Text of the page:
The supplier may agree to indemnify the buyer from all liabilities, obligations and expenses arising by reason of the loss or damage caused to the buyer or third parties by the supplier’s personnel in this regard.
Reinforcing Obligations II
The supplier may be obliged to ensure that its personnel cooperate with the buyer and its personnel and agents. It may be obliged to comply with the buyer’s instructions and ensure that its personnel comply with instructions in relation to the services where appropriate or relevant. It may be obliged to comply with the buyer’s internal policies as notified from time to time where applicable.
The supplier may be obliged to undertake and implement disciplinary action in relation to its personnel where there is a breach of any of the relevant obligation.
The supplier may undertake that will comply with all laws and regulations, applicable to the service including those relating to tax and employment requirements.
Further Supplier’s Personnel Matters
The buyer may require the supplier to warrant the availability of the key personnel required or identified for provision of the services. Their availability may be warranted continuously during the relevant period. The buyer’s consent may be required to changes in the key personnel. This may be subject to a requirement that it not be unreasonably withheld.
The supplier may be obliged to submit particulars of the persons who are to provide the services together with their curriculum vitae and substitutes. The buyer may be permitted to interview proposed personnel and substitutes. The buyer may have a right a role in accepting substitutes.
The customer may require the requisite or defined personnel to be provided on a dedicated and full-time basis. The supplier may be obliged to ensure that they work full time on the provision of the services and not for any other third parties during the relevant period/
The buyer may be entitled to require termination of the involvement of any particular person on the supplier’s side in the provision of the services /project by giving notice. The supplier may be obliged to provide a suitable replacement promptly.
The supplier may be obliged to give notice where personnel are not available or ill as soon as practicable. They may be under an obligation to provide a substitute.
Competition / Conflict of Interest
There may be an obligation to ensure that the relevant personnel shall not perform services that are the same or similar to the project services to any direct or indirect competitor during the period of the agreement and for a period thereafter, for example, six months.
It may be provided that neither party will seek to directly or indirectly to solicit or entice lay employees of the other party who have been engaged in the provision of the services.
It may be provided that the supplier may not during the agreement or for a period thereafter solicit or discourage any employee or any person, firm or company who was a client or customer or the buyer, from dealing with the buyer.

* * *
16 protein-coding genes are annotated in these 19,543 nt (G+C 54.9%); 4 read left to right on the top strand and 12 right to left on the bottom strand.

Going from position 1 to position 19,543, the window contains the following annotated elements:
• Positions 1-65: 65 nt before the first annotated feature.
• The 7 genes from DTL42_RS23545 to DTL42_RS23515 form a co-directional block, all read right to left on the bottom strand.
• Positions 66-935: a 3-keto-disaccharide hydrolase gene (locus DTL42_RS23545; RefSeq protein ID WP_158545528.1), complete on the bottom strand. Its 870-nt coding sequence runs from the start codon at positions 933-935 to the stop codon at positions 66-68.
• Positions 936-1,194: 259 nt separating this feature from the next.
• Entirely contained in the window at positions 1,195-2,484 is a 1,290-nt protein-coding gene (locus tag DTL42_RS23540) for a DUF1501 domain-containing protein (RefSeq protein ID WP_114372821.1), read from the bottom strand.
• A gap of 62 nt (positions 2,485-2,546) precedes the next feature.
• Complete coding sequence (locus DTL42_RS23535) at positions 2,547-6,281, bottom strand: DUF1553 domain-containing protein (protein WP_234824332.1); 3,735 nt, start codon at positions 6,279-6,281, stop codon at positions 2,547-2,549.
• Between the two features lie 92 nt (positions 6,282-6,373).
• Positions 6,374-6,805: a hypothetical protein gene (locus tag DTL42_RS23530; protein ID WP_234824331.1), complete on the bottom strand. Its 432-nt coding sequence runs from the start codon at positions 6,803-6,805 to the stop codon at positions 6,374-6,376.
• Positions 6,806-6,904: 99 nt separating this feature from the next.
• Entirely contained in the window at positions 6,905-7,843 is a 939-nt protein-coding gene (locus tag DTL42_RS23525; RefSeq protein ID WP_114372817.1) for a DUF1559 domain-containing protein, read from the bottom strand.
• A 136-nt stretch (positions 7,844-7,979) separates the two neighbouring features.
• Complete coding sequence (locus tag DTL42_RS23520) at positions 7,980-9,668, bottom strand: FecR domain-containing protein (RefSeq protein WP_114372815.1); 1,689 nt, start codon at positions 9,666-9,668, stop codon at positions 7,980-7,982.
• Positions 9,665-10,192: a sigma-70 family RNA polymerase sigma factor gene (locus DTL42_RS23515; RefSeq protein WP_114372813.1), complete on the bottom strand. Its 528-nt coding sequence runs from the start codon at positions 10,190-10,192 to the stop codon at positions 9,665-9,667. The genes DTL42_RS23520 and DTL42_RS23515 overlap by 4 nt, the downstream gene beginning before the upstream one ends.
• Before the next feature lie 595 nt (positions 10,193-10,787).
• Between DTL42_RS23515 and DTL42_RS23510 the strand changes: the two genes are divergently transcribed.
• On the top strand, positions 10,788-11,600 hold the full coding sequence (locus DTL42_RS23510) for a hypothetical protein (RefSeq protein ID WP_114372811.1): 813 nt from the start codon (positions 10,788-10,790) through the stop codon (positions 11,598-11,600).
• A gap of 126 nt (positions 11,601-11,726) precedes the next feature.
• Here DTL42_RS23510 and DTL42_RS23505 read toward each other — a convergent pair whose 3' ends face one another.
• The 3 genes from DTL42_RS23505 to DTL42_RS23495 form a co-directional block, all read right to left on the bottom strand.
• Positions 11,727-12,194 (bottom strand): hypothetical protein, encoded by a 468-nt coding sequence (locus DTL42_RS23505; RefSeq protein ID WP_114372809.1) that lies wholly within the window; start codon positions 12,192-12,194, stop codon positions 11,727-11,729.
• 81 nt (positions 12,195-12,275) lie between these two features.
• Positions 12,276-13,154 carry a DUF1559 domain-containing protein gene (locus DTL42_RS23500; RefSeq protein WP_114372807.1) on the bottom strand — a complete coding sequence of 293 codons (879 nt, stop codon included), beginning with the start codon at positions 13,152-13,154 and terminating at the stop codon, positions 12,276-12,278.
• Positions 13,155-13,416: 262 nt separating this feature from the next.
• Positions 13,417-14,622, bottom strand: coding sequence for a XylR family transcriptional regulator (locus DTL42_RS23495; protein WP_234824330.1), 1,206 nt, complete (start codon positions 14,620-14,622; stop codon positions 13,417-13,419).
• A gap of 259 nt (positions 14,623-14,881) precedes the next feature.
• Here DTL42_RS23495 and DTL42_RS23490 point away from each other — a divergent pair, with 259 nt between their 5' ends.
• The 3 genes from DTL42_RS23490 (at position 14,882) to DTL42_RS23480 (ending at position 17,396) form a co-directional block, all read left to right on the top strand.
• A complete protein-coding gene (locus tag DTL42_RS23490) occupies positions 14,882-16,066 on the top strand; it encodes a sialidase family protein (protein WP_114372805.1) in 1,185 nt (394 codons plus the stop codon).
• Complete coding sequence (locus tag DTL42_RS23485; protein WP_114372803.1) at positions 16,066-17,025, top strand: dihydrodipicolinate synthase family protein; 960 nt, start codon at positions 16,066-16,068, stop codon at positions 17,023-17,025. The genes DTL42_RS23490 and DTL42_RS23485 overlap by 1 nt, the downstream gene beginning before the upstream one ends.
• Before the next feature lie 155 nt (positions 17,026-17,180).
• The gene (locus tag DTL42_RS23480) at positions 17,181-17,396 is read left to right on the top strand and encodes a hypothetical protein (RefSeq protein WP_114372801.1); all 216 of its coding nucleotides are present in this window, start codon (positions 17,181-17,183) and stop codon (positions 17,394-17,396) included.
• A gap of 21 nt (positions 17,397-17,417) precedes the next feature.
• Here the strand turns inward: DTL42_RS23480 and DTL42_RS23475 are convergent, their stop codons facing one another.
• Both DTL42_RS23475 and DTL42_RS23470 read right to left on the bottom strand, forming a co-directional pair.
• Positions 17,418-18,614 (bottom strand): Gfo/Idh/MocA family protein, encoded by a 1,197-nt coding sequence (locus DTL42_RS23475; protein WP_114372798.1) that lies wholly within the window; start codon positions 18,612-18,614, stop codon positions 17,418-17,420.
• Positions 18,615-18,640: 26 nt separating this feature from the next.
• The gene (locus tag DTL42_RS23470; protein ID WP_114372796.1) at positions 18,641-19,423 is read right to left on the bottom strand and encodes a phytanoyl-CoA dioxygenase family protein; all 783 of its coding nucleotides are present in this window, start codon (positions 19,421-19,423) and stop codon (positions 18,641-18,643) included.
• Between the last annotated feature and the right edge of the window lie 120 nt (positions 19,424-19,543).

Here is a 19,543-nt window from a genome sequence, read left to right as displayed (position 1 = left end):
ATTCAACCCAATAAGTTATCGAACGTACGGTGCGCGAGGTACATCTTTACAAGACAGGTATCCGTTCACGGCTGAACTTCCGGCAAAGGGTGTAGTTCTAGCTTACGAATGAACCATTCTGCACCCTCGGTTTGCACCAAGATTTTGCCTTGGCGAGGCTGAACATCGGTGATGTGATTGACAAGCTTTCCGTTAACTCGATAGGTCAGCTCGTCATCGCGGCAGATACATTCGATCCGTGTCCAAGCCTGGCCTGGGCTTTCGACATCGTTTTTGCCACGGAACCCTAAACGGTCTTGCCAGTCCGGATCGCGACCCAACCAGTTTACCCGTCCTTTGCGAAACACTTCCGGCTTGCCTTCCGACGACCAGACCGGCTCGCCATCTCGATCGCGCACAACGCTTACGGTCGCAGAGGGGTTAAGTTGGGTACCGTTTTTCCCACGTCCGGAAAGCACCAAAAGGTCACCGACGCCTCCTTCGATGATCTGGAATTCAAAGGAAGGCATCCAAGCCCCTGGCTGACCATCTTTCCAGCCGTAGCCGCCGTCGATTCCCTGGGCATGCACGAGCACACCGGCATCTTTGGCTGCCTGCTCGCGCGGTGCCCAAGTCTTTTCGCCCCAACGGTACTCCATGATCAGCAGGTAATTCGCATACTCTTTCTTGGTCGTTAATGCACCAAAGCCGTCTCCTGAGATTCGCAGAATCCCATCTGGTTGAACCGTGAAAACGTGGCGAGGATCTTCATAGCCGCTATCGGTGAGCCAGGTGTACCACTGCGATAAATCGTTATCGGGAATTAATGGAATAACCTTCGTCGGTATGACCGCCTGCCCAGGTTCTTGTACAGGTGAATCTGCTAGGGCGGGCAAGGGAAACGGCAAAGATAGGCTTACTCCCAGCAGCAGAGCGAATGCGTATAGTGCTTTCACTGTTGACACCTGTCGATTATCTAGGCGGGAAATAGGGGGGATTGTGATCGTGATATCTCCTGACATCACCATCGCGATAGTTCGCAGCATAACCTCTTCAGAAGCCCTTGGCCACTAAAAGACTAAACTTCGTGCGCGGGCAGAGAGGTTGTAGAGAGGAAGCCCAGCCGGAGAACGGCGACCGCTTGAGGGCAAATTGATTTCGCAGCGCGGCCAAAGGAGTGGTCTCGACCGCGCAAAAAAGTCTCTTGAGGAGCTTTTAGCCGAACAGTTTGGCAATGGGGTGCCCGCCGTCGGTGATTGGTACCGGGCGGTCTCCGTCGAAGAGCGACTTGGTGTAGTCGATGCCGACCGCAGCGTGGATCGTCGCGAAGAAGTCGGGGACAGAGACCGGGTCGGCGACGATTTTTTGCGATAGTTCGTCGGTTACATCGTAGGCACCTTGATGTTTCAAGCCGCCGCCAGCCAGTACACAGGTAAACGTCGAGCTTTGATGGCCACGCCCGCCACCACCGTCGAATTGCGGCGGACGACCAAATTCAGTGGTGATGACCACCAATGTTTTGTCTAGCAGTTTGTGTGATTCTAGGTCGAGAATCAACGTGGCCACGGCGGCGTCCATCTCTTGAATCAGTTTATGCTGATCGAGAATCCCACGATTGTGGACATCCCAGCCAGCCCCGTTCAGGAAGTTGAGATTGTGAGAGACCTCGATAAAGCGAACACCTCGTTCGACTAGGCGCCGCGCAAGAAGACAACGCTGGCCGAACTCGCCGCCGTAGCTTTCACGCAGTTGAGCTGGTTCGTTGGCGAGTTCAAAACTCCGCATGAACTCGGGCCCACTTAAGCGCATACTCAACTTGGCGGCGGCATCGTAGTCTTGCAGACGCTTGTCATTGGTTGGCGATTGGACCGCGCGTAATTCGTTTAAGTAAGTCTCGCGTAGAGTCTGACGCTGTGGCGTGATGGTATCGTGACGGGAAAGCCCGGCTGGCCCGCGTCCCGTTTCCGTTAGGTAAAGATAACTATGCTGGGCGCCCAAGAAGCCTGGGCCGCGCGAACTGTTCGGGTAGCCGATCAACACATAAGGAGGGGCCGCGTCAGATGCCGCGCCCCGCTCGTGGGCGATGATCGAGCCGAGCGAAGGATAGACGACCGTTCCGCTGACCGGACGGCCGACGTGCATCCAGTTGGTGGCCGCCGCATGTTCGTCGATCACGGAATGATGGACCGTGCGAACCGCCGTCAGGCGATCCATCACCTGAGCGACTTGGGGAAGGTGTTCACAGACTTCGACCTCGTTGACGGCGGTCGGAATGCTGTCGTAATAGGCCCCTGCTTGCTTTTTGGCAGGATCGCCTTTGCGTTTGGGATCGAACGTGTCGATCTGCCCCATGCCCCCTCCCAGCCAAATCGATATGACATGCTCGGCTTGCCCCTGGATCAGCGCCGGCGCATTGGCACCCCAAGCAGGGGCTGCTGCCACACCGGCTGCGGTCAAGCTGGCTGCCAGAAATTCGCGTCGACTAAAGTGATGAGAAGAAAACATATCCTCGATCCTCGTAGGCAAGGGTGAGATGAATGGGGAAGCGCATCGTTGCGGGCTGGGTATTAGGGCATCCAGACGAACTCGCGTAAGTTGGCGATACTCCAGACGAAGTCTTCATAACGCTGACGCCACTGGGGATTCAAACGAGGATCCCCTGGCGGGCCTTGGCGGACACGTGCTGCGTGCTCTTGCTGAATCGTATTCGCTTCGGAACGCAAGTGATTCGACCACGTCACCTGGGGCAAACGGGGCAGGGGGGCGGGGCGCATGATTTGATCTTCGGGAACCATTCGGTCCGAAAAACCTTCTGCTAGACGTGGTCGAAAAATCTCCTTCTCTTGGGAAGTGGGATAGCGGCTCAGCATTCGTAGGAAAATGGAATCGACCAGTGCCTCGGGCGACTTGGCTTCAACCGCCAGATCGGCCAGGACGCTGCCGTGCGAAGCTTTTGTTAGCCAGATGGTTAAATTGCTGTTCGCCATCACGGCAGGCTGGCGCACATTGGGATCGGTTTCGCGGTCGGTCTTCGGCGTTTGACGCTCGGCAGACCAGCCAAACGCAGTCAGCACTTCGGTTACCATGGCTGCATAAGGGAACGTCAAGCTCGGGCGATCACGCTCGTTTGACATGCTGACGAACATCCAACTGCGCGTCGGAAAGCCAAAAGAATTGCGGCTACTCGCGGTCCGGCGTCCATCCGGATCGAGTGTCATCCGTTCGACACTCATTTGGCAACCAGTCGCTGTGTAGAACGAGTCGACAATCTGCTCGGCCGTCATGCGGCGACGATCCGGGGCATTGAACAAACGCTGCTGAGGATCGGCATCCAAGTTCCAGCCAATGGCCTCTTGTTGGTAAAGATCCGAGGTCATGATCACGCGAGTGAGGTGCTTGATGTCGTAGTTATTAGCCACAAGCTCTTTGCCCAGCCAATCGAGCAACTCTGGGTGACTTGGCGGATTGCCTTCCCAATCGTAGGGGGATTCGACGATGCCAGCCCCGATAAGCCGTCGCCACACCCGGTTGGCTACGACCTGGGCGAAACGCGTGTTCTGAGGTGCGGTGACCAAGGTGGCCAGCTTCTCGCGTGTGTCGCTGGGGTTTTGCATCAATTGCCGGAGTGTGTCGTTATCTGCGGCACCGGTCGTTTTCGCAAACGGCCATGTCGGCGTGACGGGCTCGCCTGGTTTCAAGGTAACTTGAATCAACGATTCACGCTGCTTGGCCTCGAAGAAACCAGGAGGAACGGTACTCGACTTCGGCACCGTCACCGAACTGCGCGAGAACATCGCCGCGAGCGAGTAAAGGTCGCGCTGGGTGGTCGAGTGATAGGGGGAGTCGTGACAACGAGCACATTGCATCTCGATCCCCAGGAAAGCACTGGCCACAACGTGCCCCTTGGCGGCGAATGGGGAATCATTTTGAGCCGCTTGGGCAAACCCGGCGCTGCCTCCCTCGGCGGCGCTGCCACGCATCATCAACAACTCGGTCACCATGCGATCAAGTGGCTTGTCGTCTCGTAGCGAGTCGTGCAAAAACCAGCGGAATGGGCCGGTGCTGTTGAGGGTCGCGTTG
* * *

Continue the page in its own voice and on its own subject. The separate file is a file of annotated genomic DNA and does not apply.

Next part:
Fees and Costs
The fees may be fixed. They may be based on a budget with the agreed set charging rates. There may be a mechanism for the calculation of fees and payments. Where there are general terms and each job is a specific contract, the fees, whether fixed or determined by a formula are likely to be specified in the work / services package as applicable from time to time under the relevant purchase order.
VAT is usually payable on the fees. The obligation to pay is usually subject to production of a valid VAT invoice.
The buyer may agree to pay undisputed invoices at the end of the relevant period. In the event of a dispute, there may be a mechanism for resolution. This may involve escalation within the supplier’s and the customer’s organisations. In some cases, there may be a reference to an independent expert for determination. This may arise where there is a dispute on the calculation of the fee with reference to the basis of charge.
Provision should be made for the due payment date. The buyer may seek to have payment made in arrears upon the completion of the works, a phase of the works or periodically in arrears.
It may be confirmed that the buyer is responsible for no other expenses or costs other than the direct fees. The buyer will not wish to pay charges that are properly the suppliers overhead and general expenses. On the other hand, it may be clear that certain costs and expenses should be added to the fee / price are to be paid by the buyer.
The buyer may seek the right to terminate the agreement by giving notice for any reason or for none. A specific period of notice is likely to be required. There may be provision for the completion of ongoing jobs. There may be provision for their hand over to a new supplier.
The buyer will wish to have the right to terminate the agreement and all ongoing work immediately if the supplier becomes insolvent or commits a material breach of the contract. The buyer may seek to provide the most expansive grounds possible for termination. It may, for example, want to have the right to terminate where the company unreasonably fails or refuses to perform the relevant services (perhaps after written warning to cure the relevant breach).
There may be rights of termination where there is a failure at an earlier stage; for example, the failure to provide the relevant personnel or the accumulation of a number service failures. There may be provision for termination where the supplier fails to meet any relevant criteria once or on a number of occasions. The criteria may be defined by reference to tests and evaluations with reference to which the services must conform.
Damages / Service Credits
In accordance with the general law of contract, a breach of contract may give rise to a claim for damages for the loss thereby occasioned. Generally, only direct loss which flows from the breach in the ordinary course may be awarded as damages.